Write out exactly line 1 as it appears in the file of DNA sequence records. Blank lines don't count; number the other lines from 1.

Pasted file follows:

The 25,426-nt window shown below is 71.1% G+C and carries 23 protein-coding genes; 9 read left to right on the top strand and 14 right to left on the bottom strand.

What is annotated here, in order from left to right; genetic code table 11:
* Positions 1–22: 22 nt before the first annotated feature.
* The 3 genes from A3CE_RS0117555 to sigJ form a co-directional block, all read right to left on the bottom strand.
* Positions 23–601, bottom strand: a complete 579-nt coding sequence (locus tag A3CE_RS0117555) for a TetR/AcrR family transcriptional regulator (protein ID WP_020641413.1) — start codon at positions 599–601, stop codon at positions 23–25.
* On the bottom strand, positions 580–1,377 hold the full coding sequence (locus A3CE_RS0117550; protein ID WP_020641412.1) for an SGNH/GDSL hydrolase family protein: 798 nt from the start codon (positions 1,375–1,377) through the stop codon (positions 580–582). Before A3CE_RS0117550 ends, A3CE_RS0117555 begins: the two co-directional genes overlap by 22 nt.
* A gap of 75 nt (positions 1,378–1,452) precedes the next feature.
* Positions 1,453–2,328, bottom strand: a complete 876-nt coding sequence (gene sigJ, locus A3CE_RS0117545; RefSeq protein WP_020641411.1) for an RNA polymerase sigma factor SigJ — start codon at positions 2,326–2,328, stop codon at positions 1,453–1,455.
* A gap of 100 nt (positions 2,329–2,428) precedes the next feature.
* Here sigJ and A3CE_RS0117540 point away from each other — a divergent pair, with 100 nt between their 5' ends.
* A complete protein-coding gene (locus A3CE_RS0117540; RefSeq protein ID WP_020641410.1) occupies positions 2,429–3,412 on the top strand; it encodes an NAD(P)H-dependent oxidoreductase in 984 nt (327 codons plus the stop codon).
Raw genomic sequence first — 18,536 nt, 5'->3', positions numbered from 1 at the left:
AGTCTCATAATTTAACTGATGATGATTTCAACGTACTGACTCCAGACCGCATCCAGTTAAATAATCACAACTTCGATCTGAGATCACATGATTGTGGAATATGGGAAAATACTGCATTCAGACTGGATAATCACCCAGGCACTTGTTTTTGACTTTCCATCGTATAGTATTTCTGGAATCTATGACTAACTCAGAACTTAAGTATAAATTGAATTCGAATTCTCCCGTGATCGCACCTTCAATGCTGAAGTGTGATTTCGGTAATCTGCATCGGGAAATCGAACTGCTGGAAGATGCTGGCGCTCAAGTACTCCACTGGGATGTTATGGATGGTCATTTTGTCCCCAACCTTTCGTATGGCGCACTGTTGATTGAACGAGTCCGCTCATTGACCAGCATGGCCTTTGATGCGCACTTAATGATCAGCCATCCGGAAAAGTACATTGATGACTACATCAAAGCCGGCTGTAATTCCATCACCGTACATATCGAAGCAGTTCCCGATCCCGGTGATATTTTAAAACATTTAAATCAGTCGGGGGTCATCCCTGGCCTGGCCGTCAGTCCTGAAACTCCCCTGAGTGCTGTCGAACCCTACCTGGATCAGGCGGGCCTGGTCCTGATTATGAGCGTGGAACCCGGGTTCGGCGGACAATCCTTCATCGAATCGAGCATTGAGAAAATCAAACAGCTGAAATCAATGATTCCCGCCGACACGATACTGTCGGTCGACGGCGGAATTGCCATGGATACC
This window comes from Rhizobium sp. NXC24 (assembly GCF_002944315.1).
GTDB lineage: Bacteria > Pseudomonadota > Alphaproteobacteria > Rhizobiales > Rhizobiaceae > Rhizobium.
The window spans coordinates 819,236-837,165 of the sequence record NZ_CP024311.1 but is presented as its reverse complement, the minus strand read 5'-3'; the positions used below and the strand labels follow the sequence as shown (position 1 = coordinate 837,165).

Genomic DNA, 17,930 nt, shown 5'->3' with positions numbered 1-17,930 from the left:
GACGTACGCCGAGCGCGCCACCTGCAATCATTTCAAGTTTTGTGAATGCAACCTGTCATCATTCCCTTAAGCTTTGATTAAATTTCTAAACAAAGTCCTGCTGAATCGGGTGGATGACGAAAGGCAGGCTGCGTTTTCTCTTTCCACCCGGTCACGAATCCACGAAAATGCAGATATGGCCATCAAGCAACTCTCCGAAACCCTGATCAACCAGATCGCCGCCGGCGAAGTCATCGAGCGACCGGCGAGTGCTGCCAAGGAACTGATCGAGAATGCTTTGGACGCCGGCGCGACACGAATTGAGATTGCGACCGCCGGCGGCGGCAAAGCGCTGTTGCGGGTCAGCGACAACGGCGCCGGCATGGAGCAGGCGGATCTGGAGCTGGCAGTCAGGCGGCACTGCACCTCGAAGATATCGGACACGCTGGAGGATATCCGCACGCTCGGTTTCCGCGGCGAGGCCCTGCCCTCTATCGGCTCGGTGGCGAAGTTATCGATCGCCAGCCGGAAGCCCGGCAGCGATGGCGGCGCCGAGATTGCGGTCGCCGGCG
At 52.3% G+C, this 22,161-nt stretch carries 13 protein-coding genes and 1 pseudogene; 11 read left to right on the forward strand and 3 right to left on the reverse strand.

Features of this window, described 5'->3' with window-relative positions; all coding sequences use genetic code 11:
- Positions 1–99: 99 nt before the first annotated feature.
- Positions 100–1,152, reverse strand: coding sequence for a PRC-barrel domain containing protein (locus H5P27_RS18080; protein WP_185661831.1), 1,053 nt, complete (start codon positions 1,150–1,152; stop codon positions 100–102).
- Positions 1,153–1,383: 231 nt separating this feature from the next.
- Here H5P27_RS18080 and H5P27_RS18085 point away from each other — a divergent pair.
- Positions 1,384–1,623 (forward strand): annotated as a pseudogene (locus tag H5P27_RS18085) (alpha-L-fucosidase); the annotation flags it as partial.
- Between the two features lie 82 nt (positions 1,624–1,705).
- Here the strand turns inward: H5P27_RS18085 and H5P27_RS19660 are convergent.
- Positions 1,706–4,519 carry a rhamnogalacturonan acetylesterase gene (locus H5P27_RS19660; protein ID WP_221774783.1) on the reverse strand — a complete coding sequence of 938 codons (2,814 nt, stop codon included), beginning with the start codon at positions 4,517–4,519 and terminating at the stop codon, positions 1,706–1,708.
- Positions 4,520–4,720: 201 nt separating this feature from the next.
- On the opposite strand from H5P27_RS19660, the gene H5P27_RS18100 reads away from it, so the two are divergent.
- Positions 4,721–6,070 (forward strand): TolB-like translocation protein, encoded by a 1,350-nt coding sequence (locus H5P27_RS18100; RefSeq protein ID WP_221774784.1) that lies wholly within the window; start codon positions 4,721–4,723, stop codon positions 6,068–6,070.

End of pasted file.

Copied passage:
The 25,426-nt window shown below is 71.1% G+C and carries 23 protein-coding genes; 9 read left to right on the top strand and 14 right to left on the bottom strand.